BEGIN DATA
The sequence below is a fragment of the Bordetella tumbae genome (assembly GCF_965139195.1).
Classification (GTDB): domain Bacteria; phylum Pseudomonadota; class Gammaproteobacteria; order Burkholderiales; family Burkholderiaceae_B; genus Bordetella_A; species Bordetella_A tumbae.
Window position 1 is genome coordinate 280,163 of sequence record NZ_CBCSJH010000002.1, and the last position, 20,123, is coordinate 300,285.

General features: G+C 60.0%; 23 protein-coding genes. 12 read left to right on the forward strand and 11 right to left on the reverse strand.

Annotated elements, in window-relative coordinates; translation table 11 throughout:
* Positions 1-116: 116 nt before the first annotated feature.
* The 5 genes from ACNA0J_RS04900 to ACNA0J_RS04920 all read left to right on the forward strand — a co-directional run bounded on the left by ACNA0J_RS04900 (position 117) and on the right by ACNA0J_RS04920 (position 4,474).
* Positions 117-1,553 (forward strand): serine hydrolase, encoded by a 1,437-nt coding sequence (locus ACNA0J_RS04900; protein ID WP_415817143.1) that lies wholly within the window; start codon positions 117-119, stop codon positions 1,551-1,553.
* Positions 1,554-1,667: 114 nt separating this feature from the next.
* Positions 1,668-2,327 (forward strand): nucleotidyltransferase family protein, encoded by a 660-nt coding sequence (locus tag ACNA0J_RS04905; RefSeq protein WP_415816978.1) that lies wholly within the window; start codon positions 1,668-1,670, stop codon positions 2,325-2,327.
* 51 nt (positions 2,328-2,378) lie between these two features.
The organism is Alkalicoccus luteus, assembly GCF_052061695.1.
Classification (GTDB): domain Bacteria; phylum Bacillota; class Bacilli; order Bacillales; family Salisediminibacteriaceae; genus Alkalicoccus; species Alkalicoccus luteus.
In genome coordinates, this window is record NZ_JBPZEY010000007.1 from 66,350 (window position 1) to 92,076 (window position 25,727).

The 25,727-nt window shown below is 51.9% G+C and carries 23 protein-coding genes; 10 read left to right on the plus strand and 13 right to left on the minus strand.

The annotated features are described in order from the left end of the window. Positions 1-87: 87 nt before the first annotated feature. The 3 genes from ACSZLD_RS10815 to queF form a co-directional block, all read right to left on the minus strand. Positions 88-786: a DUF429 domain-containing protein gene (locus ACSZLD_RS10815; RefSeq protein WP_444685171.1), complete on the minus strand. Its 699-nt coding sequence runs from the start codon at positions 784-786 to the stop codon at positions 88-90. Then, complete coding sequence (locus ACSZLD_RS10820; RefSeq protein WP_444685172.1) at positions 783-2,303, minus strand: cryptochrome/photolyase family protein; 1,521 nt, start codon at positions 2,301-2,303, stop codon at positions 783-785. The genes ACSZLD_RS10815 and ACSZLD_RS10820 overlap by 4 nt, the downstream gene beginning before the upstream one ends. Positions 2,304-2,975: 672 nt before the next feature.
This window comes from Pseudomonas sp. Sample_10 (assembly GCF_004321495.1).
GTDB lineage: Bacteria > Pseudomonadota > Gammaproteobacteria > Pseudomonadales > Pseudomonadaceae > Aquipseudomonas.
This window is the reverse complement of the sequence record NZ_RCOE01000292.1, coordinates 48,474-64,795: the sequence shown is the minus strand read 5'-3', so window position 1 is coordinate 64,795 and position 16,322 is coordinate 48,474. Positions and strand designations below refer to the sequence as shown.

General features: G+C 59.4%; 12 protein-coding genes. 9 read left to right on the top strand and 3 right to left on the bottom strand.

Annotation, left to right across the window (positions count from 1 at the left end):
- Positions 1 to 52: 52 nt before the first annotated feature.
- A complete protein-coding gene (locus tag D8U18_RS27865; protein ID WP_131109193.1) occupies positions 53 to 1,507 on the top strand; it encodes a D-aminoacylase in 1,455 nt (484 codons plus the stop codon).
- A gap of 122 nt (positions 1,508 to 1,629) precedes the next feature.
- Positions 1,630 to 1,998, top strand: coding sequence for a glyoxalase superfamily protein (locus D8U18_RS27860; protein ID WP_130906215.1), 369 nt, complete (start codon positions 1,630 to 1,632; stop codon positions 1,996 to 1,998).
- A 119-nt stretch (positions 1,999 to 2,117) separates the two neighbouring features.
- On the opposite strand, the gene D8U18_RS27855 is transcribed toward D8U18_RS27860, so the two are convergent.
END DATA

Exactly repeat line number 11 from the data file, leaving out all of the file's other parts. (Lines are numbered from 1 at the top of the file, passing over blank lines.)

* 51 nt (positions 2,328-2,378) lie between these two features.